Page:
Website policy


We provide links to articles we think will be of interest to our supporters, informing them of issues, events, debates and the wider context of the conflict. We are sympathetic to much of the content of what we post, but not to everything. The fact that something has been linked to here does not necessarily mean that we endorse the views expressed in it.
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Leon Rosselson, letter to the Guardian, 28 July 2014

“Before the current round of violence, the West Bank had been relatively quiet for years,” writes Jonathan Freedland (Israel’s fears are real, but this war is utterly self-defeating, 26 July). According to B’Tselem, the Israeli human rights centre, 90 West Bank Palestinians were killed, 16 of them children, by the IDF or by settlers between January 2009 and May 2014. According to the UN Office for the Coordination of Humanitarian Affairs, there have been 2,100 settler attacks since 2006, involving beatings, shootings, vandalising schools, homes, mosques, churches and destroying olive groves. According to Amnesty International, between January 2011 and December 2013, Israeli violence resulted in injuries to 1,500 Palestinian children. “Relatively quiet” for whom?
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Posts

Campaigns

 

Campaigns supported by JfJfP – links to background and activist materials

We promote boycott, divestment and sanctions initiatives against Israeli and foreign companies profiting from the illegal occupation. And we consider, on a case-by-case basis, smart boycotts against the occupation. Campaigns and causes we have supported include, but are not limited to, those listed below. Further links will be added from time to time e.g. to campaigns against the arms trade, support for non-violent resistance at Bil’in and elsewhere, and more.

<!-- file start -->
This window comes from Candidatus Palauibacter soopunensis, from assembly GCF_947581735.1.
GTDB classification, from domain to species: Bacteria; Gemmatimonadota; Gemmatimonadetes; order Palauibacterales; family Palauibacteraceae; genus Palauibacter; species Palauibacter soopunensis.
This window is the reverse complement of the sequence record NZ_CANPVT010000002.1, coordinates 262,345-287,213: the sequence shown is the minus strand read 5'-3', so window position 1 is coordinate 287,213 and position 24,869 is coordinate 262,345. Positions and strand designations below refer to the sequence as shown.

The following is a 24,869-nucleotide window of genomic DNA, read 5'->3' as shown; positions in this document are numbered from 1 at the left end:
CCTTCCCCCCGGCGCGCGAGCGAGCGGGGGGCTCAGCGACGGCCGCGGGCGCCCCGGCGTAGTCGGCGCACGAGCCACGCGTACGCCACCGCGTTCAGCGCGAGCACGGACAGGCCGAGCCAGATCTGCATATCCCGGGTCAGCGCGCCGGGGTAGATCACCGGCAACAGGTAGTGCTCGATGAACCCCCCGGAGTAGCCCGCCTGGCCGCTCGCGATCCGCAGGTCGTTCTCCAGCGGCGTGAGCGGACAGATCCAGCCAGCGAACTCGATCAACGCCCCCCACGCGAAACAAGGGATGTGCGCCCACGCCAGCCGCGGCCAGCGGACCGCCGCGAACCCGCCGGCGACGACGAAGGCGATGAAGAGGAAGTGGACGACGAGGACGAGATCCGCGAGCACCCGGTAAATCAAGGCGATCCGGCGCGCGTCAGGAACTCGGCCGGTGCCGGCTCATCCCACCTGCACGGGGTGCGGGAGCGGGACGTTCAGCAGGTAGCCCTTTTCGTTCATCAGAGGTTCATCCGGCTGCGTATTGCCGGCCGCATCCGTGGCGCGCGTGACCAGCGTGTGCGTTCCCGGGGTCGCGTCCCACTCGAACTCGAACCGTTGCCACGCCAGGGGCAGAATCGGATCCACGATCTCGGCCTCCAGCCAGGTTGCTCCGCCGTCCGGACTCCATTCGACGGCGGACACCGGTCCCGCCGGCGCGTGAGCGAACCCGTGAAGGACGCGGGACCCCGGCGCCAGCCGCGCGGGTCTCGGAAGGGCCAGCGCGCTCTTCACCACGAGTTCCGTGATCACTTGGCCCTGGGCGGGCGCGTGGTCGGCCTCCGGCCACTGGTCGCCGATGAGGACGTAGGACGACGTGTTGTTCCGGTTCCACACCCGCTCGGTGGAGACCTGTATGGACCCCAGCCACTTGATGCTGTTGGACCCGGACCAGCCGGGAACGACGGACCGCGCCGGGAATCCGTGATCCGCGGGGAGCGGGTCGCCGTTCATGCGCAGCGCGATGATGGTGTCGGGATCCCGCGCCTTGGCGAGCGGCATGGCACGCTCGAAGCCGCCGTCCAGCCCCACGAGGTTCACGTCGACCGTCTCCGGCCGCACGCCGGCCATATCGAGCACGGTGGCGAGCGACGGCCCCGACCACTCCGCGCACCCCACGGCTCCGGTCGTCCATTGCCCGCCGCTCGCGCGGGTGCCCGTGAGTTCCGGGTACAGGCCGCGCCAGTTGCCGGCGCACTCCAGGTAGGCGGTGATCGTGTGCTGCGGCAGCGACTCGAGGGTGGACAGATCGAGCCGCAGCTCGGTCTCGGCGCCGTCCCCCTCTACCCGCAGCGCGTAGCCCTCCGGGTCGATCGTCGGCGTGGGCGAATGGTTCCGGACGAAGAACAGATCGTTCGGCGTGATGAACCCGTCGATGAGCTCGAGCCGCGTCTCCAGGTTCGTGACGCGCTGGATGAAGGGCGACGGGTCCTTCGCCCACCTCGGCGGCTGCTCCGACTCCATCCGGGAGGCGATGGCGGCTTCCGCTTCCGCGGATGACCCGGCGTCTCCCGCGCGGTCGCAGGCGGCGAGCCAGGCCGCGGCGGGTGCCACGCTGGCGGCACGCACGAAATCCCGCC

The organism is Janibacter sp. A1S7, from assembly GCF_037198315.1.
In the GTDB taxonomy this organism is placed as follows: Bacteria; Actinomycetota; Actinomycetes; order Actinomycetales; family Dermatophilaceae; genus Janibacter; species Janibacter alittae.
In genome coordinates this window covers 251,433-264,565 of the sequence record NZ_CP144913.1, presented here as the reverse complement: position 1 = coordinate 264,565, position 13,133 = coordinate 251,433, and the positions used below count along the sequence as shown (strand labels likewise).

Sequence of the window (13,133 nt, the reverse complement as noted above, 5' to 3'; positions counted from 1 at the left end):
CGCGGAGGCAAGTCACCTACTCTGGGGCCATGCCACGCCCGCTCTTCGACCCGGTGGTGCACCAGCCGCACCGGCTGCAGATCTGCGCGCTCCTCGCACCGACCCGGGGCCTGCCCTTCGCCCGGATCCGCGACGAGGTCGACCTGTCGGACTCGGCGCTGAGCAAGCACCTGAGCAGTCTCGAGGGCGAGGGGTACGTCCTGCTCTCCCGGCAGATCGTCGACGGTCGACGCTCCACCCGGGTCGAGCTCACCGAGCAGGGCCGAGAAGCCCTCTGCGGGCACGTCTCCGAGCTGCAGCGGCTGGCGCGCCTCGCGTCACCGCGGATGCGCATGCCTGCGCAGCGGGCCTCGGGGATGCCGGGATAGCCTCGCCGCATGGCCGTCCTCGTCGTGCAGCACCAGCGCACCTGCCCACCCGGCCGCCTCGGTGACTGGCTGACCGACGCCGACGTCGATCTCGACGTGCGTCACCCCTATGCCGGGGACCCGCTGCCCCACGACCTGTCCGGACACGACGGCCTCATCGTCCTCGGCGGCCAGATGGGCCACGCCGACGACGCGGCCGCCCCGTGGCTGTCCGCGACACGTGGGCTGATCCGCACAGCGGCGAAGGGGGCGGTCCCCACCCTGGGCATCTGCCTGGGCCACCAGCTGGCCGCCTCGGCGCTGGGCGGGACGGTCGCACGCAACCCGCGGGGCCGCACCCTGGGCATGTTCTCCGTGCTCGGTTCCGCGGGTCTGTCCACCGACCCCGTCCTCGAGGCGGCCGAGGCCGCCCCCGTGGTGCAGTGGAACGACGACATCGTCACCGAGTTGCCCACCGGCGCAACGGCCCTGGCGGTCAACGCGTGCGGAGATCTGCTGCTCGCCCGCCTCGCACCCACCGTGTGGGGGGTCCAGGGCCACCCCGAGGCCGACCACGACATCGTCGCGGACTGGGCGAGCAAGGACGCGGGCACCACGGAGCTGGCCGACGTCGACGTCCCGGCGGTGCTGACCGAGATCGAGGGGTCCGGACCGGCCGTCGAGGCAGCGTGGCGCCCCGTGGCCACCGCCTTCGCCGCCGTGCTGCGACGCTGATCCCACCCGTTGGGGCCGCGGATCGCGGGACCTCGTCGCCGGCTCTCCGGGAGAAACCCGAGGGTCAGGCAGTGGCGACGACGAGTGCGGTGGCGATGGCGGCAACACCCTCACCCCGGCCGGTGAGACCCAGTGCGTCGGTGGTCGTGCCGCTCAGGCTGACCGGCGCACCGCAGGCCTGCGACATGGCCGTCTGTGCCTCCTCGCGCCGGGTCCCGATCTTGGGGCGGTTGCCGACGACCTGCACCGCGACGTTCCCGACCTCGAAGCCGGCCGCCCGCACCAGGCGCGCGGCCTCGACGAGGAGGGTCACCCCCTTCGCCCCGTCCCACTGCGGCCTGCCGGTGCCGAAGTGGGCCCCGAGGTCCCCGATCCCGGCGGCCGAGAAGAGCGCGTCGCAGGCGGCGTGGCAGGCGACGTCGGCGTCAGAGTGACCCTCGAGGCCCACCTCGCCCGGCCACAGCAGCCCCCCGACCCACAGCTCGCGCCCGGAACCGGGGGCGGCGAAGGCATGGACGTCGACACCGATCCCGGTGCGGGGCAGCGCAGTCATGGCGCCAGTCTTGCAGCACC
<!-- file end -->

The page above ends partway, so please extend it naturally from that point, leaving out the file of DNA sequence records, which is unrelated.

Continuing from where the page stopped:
Following the list of campaigns are some links to some relevant general publications and websites.

The Bedouin

Caterpillar

EAPPI [in support of the Church of England's Synod against attempts at intimidation by the Board of Deputies of British Jews (BoD) and the Jewish Leadership Council (JLC), June-July 2012]

EU-Israel Association Agreement

G4S

Political prisoners

Sodastream

Susya

Veolia


General links and references

Who Profits?

Who Profits is dedicated to exposing the commercial involvement of these companies in the continuing Israeli control over Palestinian and Syrian land. The project publishes information about these companies, produces in-depth reports and serves as an information center.

Al-Haq, Feasting on the Occupation: Illegality of Settlement Produce and the Responsibility of EU Member States under International Law, January 2013

Al-Haq Press release, 14 January 2013

The study examines the extent to which trading in settlement produce has become an essential step in the consolidation of Israel’s illegal settlement enterprise. International stakeholders, particularly the European Union (EU), are directly contributing to the growth and viability of settlements by providing an essential source of revenue that allows them to thrive. This is especially true of settlements in the Jordan Valley, at least 60 per cent of which are dependent on agriculture.